Monday, May 08, 2006
For how I feel about softball, go here.
Softball season has begun and it’s a good news/bad news kind of thing. The good news? This gimpy-kneed 49-year-old catcher is batting .400 with an on-base percentage of .667. The bad news? The teams I play for are a combined 1 and 2. I’d rather the teams be 3 and 0 with me striking out every time up.
I guess that’s the part of my make-up that goes towards making me the manager of one of the teams. I will always take the win over personal stats. I suppose in its own way that might sound self-serving – I’m such a good fellow that I’m willing to sacrifice myself for the good of the team – but it’s the truth, so why should I apologize?
The weekday team started play on Thursday with an easy 17 – 4 win. Is there such a thing as a tough 17 – 4 win? I guess not. In any case it was over after 5 innings, there being a 12 run “mercy” rule in that league. I played the game at first base, going 1 for 2 at the plate. I also had 2 walks, 3 runs batted in and a run scored. In the field, one good play and one bad play stood out.
The good play involved a bit of luck. With a runner on second, a hard shot to third was corralled by the third baseman, but his throw was wild and in the dirt. I kept my body in front of it, but had turned my head reflexively. The ball slammed into my calf and died. So, no advance beyond first for the batter and no runs scored.
The bad play was one of those things that happen when you’re out on the field for the first time in the year and you’re getting older. A left-handed batter popped up to the right side. His swing was actually coming down on the ball, so I instinctively broke in. As soon as I took the first step, I knew it was a mistake. Now, if I was 29 instead of 49, I probably could have recovered quickly enough to go back and get it. Instead, I felt like some Hanna-Barbera cartoon character. It seemed like I stopped and, after turning, I ran in place for a second or two until my body would go the other way. The ball fell for a single, about ten feet beyond the infield. Luckily for me, no runs scored that inning so no harm done.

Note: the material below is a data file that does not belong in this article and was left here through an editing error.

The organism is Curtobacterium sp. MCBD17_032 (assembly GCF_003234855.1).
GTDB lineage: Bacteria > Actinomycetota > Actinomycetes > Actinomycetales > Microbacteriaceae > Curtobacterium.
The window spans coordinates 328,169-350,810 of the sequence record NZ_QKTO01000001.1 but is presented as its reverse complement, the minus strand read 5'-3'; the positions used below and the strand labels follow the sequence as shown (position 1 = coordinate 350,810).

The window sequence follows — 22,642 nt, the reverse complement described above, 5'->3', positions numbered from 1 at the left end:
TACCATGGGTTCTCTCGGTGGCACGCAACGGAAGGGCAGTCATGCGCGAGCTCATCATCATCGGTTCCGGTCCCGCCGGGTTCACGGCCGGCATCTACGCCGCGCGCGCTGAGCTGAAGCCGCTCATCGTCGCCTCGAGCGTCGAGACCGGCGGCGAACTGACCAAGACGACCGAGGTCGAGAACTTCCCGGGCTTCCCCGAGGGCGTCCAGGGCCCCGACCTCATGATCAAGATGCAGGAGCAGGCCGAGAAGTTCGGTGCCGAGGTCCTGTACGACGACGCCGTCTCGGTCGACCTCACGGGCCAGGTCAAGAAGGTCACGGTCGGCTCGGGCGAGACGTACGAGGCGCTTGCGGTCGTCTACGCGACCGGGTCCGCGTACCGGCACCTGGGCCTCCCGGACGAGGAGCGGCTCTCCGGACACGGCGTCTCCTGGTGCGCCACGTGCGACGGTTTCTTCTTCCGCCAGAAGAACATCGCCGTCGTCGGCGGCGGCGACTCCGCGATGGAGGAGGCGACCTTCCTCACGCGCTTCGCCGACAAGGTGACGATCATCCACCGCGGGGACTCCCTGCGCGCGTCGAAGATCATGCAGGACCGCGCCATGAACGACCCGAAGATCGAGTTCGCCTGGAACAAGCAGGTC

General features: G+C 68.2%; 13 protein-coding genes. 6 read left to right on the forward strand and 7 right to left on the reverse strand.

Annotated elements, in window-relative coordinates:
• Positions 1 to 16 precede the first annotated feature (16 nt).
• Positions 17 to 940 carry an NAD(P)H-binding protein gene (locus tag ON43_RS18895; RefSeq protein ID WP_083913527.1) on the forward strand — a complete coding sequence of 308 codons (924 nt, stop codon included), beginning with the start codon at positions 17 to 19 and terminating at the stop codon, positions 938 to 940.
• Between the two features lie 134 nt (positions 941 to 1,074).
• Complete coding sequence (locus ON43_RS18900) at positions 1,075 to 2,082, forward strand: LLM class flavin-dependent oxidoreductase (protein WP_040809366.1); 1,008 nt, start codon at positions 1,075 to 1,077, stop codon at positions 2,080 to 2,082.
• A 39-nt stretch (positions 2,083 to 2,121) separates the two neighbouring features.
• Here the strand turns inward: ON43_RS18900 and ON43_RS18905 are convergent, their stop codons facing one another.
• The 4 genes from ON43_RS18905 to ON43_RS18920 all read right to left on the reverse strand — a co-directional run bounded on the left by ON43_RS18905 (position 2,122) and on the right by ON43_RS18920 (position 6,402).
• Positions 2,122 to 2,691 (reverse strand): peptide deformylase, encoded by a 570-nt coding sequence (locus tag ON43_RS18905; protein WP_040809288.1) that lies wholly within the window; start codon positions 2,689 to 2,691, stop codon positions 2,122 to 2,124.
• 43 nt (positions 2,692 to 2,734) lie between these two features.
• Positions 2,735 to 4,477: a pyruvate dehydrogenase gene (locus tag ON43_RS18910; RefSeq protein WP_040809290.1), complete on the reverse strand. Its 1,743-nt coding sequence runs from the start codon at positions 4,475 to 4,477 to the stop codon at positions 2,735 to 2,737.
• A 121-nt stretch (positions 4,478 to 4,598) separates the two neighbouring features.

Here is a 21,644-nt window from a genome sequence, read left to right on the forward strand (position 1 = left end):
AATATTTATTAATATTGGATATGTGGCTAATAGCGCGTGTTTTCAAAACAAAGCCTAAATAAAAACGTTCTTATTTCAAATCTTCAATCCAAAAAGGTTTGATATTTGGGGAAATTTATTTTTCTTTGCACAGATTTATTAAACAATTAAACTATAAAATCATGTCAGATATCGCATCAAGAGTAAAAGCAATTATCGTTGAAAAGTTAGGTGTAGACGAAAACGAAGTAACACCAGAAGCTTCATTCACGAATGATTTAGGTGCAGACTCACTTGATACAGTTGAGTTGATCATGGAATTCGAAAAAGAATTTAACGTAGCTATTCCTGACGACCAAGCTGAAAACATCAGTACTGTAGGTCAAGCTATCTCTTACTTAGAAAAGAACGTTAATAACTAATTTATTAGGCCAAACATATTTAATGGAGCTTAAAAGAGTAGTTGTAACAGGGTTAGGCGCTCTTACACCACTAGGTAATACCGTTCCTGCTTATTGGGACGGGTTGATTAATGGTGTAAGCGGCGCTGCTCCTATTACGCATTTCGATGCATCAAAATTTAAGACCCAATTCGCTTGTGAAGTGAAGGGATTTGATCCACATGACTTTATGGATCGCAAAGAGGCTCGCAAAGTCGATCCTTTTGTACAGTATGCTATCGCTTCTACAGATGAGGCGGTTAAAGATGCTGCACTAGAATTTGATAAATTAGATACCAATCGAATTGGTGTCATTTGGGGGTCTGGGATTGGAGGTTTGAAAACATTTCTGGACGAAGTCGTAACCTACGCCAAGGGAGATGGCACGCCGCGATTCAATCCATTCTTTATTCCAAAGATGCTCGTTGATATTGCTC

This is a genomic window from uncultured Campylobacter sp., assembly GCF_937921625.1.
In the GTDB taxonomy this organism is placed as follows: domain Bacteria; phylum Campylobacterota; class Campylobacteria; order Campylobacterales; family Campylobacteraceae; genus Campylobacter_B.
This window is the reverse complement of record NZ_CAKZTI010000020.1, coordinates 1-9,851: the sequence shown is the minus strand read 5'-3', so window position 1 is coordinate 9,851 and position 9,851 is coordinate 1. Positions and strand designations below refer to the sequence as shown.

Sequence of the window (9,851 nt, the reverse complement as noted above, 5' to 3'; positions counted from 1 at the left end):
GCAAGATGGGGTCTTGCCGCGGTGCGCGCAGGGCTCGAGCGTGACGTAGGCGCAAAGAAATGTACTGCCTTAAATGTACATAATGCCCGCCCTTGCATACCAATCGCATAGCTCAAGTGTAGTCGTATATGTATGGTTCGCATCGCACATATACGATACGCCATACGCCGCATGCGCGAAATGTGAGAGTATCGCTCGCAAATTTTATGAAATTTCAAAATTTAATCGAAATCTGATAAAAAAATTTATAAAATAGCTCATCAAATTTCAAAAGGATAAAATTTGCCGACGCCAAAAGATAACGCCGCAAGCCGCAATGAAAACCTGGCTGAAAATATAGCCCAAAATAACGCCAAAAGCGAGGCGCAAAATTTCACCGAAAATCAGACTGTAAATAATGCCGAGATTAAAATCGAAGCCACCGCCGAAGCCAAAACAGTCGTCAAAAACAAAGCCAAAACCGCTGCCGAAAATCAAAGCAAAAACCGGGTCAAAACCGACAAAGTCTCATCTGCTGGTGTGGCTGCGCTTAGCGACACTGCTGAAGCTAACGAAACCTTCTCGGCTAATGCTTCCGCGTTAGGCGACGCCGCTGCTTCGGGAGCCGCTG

The Sunday team – the one I manage – began play this week by dropping a doubleheader to a team called The Moe Howard Club. As much as I like the Stooges, I would rather have beaten them. And we should have beaten them, at least once.
The two games included some of the best pitching I’ve seen. Jason Atton, my starter in game one, had 11 strikeouts in the 7-innings that comprise a game in our league. 11 strikeouts! The league doesn’t have an official record book but if that isn’t a league record, I’ll lick a pigeon. It was as dominant a game as I’ve ever seen thrown at my level of fast-pitch softball. And we lost, 8 – 6.
How did we manage to lose a game like that? Defense. Jason had four errors behind him Two of them were easy fly balls dropped by his outfield with men on base. Only two of the eight runs were earned. And I shouldn’t discount the other team’s pitcher. He had us no-nit through four and compiled 7 Ks of his own. We came back from 8 – 0, but too little, too late. We had the winning run at the plate in the seventh, but no go.